The article was first published in Latvian in the music magazine “Mūzikas saule” on September 2015. Translation into English by Ilze Millere and Inta Balode
I decided to think about who dances, who thinks and who has power. Power in quite broad sense as influence, superiority and authority often holding hands with financing, visibility and fame. Power that relates also to the education system not as the one stimulating wisdom but as the one keeping the order.
What are the relations between the theory and practice of the contemporary dance? How big is the influence of well-established wise thought on the importance of the work of art? How much power belong to those that have the knowledge and pass it onto others, and how do these processes work in formal and informal education? And what’s happening in the field of the lately very popular process of artistic research, where the theory and practice dissolves into one another? And what in general is a theorist and practician in art?
Let me begin with a very personal story. Once upon a time I was studying culture theory at the Latvian Academy of Culture. I was very fond on thinking about various matters that are theoretically very hard to grasp – I wrote my bachelor thesis on death, and my master’s thesis on emptiness. My course mate told me not to overdo the thinking part, or otherwise my back will hunch over and my eyes will bulde, just like those of Jean Paul-Sartr. After the lectures me with my crooked back and a jealous look in my eyes used to pass the hall where the choreography freshmen used to study (dance). Their backs and eyes were looking fine, and they were also successful at their theory subjects, their diploma had a XXX, and they are good at thinking, too. Us, theoreticians, used to console ourselves that we’re smarter than the students of acting and dance but that didn’t help much with the oneness of mind and body. When during the final exams of my master’s degree I had an episode of seeing myself from above, I decided I need to get back inside my body again. I began to attend dance classes. The world changes. I was still buying and reading theory books but now I had decided that if I were to further research emptiness I would only do it in the context of dance. I wanted to only do my doctoral thesis in a program where I could combine theory and practice. Back in 2003, I only found such a program in Australia. Pretty far away, so I remain without a PhD for now. All this time, I’ve been connected to dance, I continue to write about dance, and sometimes I practice dance, so I often contemplate about the impact that theory and practice have on one another. Lately, these processes have increasingly often been connected to the status, “the true art”, and thus also with power and economic profitability. Perhaps I’ve been hearing too much about the direct impact of capitalism even where it’s been drastically criticised in theory. Yet I see a critical presence of market laws and inequality in places where the power of theory, knowledge, wisdom, and intellectual superiority play a big role.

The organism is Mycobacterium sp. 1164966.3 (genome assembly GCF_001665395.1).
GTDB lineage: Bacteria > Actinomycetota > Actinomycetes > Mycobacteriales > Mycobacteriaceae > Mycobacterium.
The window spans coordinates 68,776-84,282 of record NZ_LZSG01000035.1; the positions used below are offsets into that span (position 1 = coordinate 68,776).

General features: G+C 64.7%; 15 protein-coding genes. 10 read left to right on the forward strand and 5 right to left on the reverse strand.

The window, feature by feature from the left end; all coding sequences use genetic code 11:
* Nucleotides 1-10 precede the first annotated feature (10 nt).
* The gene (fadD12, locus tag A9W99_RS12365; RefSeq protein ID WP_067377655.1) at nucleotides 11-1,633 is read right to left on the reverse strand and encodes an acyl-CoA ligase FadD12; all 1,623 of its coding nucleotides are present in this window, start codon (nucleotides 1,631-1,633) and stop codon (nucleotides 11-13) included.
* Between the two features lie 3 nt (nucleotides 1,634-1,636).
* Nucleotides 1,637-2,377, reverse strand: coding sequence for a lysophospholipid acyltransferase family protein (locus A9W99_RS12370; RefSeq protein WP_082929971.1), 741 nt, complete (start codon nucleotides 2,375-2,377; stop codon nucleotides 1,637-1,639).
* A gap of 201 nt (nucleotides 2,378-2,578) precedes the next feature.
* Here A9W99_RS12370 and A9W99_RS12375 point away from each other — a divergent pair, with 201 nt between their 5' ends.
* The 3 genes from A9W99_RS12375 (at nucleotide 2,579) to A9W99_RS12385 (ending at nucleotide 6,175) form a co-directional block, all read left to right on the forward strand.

The ones that don’t know teach those who don’t know, either